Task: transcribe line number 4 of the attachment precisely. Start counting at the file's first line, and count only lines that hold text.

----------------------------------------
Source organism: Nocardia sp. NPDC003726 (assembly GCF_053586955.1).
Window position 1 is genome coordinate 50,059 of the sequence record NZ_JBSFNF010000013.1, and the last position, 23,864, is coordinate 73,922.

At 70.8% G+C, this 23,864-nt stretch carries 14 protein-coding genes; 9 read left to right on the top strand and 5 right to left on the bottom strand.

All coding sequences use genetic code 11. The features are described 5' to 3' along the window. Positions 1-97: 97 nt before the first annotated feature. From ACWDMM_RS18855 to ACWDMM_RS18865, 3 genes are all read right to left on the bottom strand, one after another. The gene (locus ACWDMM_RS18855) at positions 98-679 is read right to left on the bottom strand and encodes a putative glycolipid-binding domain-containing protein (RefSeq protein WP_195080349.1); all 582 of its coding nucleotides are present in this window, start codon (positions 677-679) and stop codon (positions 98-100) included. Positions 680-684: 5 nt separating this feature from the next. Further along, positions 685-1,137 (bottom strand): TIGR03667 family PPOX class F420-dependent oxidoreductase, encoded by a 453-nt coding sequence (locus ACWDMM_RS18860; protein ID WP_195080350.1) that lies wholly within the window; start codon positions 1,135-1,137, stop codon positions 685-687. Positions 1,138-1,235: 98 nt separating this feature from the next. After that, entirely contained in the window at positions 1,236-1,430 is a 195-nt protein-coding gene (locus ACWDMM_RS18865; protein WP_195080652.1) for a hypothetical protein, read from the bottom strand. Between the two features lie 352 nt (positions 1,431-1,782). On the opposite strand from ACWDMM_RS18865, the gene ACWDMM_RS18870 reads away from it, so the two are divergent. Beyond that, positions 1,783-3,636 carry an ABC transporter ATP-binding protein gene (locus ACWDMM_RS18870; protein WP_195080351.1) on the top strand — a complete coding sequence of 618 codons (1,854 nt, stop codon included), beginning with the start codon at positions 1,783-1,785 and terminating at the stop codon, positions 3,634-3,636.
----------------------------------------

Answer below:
All coding sequences use genetic code 11. The features are described 5' to 3' along the window. Positions 1-97: 97 nt before the first annotated feature. From ACWDMM_RS18855 to ACWDMM_RS18865, 3 genes are all read right to left on the bottom strand, one after another. The gene (locus ACWDMM_RS18855) at positions 98-679 is read right to left on the bottom strand and encodes a putative glycolipid-binding domain-containing protein (RefSeq protein WP_195080349.1); all 582 of its coding nucleotides are present in this window, start codon (positions 677-679) and stop codon (positions 98-100) included. Positions 680-684: 5 nt separating this feature from the next. Further along, positions 685-1,137 (bottom strand): TIGR03667 family PPOX class F420-dependent oxidoreductase, encoded by a 453-nt coding sequence (locus ACWDMM_RS18860; protein ID WP_195080350.1) that lies wholly within the window; start codon positions 1,135-1,137, stop codon positions 685-687. Positions 1,138-1,235: 98 nt separating this feature from the next. After that, entirely contained in the window at positions 1,236-1,430 is a 195-nt protein-coding gene (locus ACWDMM_RS18865; protein WP_195080652.1) for a hypothetical protein, read from the bottom strand. Between the two features lie 352 nt (positions 1,431-1,782). On the opposite strand from ACWDMM_RS18865, the gene ACWDMM_RS18870 reads away from it, so the two are divergent. Beyond that, positions 1,783-3,636 carry an ABC transporter ATP-binding protein gene (locus ACWDMM_RS18870; protein WP_195080351.1) on the top strand — a complete coding sequence of 618 codons (1,854 nt, stop codon included), beginning with the start codon at positions 1,783-1,785 and terminating at the stop codon, positions 3,634-3,636.